It’s made from a carbon fiber base plate with a second plate over the electronics to protect them. The motors are held in place with rubber grommets, and the camera is held in place with sticky foam and a rubber band. The way they mount the camera may seam strange and simple, but it allows it to absorb crashes and reduce vibrations.
Everything is tightly packed on these aircrafts, but it is surprisingly durable and able to handle several crashes without sustaining damage.
Assembly and Tuning
Everything was nicely assembled and ready to fly. It was all tightly packed in a foam brick that protected it during shipping. It came with two batteries, a dual battery charging cable for charging two batteries at the same time, and a USB charging cable for charging one battery at a time.
It also came with a spare set of motors and propellers. I didn’t use the included 55 mm propellers with the rounded ends. I used the 55 mm propellers with the flat ends commonly used on the QX80. I found that they stay on better, are more durable, and deliver the same, if not better, flight performance.
You will need a transmitter. I used my trusty FLYSKY FSi6 transmitter, and you will also need tweezers to put the aircraft into bind mode. They’ve really simplified the binding process.
Binding to your QX95
If you’re using an FSi6 transmitter, turn off AFHDS in the transmitters menu. Next, while plugging in the aircraft’s battery, touch the pair of tweezers to the pair of solder points on the front right side of the flight controller board with the word bind under them. This causes the aircraft to go into bind mode. Hold down the bind button on your transmitter and switch it on. It should bind to the aircraft instantly. You will notice the blinking green light on the flight controller will change when it goes into bind mode, and it will change again as soon as you are bound. Turn the transmitter off and on to see if the green light turns on and off to make sure you are bound.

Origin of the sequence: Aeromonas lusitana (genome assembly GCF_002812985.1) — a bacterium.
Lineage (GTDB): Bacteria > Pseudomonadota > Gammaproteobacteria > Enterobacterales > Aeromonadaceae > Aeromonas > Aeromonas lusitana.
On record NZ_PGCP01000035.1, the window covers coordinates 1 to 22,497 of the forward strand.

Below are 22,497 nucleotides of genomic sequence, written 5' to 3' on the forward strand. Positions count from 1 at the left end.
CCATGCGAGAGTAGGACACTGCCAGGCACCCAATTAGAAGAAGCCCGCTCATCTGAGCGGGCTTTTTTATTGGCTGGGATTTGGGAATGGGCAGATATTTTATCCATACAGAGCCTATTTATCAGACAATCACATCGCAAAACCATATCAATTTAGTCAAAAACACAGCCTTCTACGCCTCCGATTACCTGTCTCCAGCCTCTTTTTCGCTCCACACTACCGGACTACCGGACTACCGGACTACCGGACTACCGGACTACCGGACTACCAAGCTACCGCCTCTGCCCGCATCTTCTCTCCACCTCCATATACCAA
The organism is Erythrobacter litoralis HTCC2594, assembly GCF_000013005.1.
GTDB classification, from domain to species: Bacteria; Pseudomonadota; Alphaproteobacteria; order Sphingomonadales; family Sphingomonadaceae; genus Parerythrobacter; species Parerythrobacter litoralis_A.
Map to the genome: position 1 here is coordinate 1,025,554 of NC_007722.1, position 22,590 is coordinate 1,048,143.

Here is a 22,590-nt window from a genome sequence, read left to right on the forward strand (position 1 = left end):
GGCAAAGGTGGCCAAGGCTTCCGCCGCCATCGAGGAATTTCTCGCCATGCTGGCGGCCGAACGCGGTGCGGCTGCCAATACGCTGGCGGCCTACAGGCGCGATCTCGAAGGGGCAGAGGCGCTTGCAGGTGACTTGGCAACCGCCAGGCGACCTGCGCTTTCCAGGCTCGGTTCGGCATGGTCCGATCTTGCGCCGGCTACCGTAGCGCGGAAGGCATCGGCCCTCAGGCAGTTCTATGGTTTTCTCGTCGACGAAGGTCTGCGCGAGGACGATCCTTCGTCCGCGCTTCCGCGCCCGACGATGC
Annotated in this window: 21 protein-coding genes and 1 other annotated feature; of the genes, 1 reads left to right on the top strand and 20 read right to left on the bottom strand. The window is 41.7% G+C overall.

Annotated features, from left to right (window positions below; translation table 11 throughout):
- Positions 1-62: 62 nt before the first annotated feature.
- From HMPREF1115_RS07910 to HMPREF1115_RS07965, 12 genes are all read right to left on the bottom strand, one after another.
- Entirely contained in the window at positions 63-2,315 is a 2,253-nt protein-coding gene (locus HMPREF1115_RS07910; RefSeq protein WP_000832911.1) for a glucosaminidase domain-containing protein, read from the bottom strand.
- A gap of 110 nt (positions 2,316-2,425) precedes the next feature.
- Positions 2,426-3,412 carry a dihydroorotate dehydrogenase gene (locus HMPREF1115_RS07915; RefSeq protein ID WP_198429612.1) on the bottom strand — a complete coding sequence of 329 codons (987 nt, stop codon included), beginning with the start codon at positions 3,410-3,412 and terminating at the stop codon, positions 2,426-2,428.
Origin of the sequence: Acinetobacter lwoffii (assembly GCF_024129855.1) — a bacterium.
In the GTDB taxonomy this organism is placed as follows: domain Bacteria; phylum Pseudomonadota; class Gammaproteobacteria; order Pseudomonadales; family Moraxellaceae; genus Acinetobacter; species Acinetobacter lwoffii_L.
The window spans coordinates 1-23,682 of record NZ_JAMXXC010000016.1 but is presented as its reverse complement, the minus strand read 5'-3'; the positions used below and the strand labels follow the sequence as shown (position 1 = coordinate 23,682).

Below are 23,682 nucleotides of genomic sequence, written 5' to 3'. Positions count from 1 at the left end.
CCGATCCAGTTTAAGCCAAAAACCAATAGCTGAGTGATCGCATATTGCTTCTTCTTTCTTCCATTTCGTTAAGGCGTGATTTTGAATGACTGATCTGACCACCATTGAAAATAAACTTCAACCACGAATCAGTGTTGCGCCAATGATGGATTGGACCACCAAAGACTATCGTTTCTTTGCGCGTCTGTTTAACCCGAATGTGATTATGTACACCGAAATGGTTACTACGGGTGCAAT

You may need to go into the transmitter menu and set auxiliary Channel 5 to SWA (switch A). It is the switch that is pre-programmed to arm and disarm the aircraft.
Everything has been programmed with clean flight and is all very nicely dialed in. You can easily add extra flight modes like full acro, but the standard flight settings are great.
The manual is also a nice improvement. Previous manuals were basically a single piece of paper. Now it is actually a small book with instructions for binding to multiple transmitters and programming settings.
This aircraft feels great right out of the box, and the tile lights are insanely bright. You’ll have no trouble seeing them, and they actually give a lot of information about your throttle, speed, and direction. The faster you go, the bluer they get. When you turn left or right, they blink a bright yellow; and when you stop, they go solid.
You can literally fly this aircraft anywhere: in a small room, around the house, under the table, around the back yard, through trees and obstacles, and in buildings or factories. The whole world suddenly becomes a giant race track.
I had a lot of fun flying it in the park. I was able to go full speed through gates and obstacles, and I had a great deal of control at high altitudes and over turns compared to a brushless racer. I was able to fly through places faster and with more confidence than ever before.
The pre-programmed settings only have one flight mode, but if you want to add multiple modes, it’s as simple as connecting a USB cable and using clean flight.
This aircraft is perfect for both hardcore racers and brand new pilots. It’s good for people who want to get a bird’s eye view of things or people who just want to give virtual flights around the house to friends and family. It’s fast and precise, strong and reliable, and small and refined.
Ground Station and Controller
I’m glad that they offer options for nearly every common transmitter out there, but I prefer the FLYSKY version. I’ve become a fan of FLYSKY transmitters and receivers over the last year.
The camera is awesome. It has a great picture, great range, and it handles low-light conditions quite well. It also has a great lens with a wide field of view.